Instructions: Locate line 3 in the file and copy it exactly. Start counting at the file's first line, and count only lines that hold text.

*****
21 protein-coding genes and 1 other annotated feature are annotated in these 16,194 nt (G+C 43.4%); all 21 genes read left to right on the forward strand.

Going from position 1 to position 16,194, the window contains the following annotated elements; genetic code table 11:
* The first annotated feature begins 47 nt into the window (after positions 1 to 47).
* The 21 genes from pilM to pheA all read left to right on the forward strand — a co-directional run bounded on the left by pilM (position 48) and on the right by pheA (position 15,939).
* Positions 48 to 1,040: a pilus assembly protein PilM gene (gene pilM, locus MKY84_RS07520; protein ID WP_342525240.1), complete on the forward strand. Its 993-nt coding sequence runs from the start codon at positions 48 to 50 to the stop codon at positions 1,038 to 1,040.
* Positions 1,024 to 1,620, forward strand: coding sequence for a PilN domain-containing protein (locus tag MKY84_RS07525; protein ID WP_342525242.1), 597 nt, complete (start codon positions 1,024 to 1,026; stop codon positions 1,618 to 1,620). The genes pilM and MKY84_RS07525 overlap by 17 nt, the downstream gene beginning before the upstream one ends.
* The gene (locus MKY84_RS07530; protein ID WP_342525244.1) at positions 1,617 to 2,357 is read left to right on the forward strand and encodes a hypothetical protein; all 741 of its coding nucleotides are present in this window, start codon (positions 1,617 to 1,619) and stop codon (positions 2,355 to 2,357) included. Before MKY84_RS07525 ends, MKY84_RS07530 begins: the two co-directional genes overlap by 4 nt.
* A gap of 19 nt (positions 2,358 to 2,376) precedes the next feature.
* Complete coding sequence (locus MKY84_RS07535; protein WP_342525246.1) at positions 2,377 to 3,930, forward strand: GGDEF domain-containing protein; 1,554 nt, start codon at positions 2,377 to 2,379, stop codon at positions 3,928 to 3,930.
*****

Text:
* The first annotated feature begins 47 nt into the window (after positions 1 to 47).